U.S. stocks slump as investors digest mixed signals on economy






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MARKET SNAPSHOT

U.S. stocks slumped Thursday as investors weighed mixed signals on the strength of the economy, digested another round of corporate earnings reports and remained focused on the outlook for the pace and scope of future Federal Reserve interest rate hikes.

How stocks are trading

  • The Dow Jones Industrial Average was down 182 points, or 0.6%, at 33,115.
  • The S&P 500 fell 22 points, or 0.6%, to 3,905.
  • The Nasdaq Composite shed 76 points, or 0.7%, to trade at 10,881.

On Wednesday, the Dow fell more than 600 points, or 1.8%, while the S&P 500 shed 1.6% and the Nasdaq Composite declined 1.2%. The S&P 500’s decline was its biggest since Dec. 15, chopping its gain for the year to just 2.3%.

What’s driving markets

Sentiment was hit Wednesday by further signs of a weakening U.S. economy after data showed retail sales fell more than expected, industrial production slumped, and Microsoft confirmed it would shed 10,000 jobs.

Sovereign bond yields fell in response — pressured further by data showing lower wholesale prices — but their inverse relationship to stocks appears to be dislocated for now, analysts noted.

“Although Treasurys were rallying, the risk-off tone meant that U.S. equities were much less resilient…as recession concerns mounted,” said Henry Allen, strategist at Deutsche Bank.

“What just some weeks ago would have seen markets cheering the weaker data as it would have suggested correctly that the Fed’s aggressive rate hike campaign is doing its job in tamping down the demand side of the economy, is now being judged more harshly with bad news no longer enjoying a warm welcome by traders and investors alike,” said Quincy Krosby, chief global strategist for LPL Financial, in a note.

On Thursday, good news for the economy also appeared to be bad news for stocks after first-time claims for unemployment benefits unexpectedly fell by 15,000 to 190,000, the lowest reading since September. Construction on new U.S. homes fell a seasonally adjusted 1.4% in December to 1.38 million, the Commerce Department said Thursday.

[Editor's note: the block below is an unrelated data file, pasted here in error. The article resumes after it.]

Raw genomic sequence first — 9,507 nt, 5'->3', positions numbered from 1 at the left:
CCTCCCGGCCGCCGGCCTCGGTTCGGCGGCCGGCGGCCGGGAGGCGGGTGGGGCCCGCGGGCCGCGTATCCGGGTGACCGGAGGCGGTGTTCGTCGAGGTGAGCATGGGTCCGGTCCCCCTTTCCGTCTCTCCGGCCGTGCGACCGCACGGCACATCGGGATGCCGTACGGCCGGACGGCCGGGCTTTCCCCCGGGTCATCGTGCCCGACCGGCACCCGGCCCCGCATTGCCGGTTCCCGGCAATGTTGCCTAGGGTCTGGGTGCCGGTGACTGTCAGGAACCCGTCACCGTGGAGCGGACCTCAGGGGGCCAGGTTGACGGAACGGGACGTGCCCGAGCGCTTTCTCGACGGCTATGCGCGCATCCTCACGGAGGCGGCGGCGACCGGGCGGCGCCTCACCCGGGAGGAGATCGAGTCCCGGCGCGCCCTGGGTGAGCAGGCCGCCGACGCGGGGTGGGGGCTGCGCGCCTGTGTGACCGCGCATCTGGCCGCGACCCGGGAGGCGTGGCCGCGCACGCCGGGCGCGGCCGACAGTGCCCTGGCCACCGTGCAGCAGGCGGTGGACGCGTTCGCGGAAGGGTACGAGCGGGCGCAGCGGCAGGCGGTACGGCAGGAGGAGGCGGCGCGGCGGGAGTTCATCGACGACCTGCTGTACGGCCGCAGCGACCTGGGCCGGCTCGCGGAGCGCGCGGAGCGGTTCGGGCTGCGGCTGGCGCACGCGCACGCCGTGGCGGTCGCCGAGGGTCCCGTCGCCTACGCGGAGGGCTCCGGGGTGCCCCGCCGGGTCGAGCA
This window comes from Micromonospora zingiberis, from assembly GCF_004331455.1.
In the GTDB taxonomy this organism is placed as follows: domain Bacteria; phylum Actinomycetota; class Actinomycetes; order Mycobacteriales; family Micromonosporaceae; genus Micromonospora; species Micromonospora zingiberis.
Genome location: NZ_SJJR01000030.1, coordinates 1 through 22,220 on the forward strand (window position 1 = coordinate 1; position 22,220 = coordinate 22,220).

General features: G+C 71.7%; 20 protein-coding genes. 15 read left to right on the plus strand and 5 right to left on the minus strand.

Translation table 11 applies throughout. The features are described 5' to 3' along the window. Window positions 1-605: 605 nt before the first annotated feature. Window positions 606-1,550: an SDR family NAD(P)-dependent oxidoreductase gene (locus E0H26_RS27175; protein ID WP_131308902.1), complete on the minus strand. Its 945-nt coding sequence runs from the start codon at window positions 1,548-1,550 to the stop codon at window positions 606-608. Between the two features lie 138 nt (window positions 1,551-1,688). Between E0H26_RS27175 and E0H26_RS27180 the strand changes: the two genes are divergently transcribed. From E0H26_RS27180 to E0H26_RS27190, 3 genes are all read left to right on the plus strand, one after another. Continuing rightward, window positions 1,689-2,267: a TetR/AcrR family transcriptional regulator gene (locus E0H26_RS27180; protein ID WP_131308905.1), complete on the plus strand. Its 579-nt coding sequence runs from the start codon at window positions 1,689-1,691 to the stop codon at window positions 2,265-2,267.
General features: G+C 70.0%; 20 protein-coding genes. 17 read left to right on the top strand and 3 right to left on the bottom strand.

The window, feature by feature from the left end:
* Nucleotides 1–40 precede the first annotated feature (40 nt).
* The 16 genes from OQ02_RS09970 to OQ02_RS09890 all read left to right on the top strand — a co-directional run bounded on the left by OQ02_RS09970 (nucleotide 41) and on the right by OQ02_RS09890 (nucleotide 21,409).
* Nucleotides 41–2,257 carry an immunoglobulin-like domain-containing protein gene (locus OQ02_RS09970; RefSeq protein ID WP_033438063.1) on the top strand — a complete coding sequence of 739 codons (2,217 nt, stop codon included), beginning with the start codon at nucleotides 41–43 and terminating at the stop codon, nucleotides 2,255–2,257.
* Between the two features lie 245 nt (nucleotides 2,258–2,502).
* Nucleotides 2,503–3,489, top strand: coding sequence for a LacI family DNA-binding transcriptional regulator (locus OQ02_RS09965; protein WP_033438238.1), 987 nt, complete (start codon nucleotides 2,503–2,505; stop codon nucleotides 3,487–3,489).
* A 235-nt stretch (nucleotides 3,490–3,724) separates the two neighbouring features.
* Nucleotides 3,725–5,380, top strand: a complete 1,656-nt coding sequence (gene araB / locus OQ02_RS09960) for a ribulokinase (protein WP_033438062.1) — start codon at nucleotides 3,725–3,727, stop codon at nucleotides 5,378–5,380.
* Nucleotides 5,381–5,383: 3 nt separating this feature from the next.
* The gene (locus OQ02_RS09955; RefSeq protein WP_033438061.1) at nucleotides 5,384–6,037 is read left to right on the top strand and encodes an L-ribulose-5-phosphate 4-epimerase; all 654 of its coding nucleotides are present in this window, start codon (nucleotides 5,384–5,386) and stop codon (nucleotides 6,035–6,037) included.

St. Louis Fed President James Bullard and Cleveland Fed President Loretta Mester both reiterated on Wednesday that they thought interest rates needed to go higher still to ensure inflation falls back to the central bank’s 2% target, though Dallas Fed President Lorie Logan said the Fed should slow down the pace of its interest-rate hikes until more data shows where the economy is headed.

Fed speakers for Thursday include Boston Fed President Susan Collins, Fed Vice Chair Lael Brainard and New York Fed President John Williams.

Of particular concern to equity bulls is that the S&P 500 index failed to break decisively above the 4,000 level and has been rebuffed again by its 200-day moving average, meaning the bear market downtrend remains intact.

A mixed fourth quarter earnings reporting season to date has also constrained bullish impulses.

Over the past few weeks, earnings expectations for the first quarter and the second quarter of 2023 switched from year-over-year growth to year-over-year declines, said John Butters, senior earnings analyst at FactSet, in a Wednesday update.

Expectations for both quarters have been falling over the past few months, he said.

On June 30, the estimated earnings growth rate for Q1 2023 was 9.6%, and the estimated earnings growth rate for Q2 2023 was 10.3%, he said. By Sept. 30, the estimated earnings growth rate for Q1 2023 was 6.3%, and the estimated earnings growth rate for Q2 2023 was 5.1%. As of Wednesday, the estimated earnings decline for Q1 2023 is -0.6%, and the estimated earnings decline for Q2 2023 is -0.7%, FactSet data show.

Companies in focus

  • Procter & Gamble Co. shares fell 1.1% after the consumer goods giant reported fiscal second-quarter profit that matched expectations, but volume that fell more than some analysts had forecast.
  • Alcoa Corp. shares were down 2.2% after the aluminum maker reported a second consecutive quarterly loss, saying it has tried to lessen the impact throughout the year of high costs for raw materials and energy and lower prices for its alumina and aluminum.
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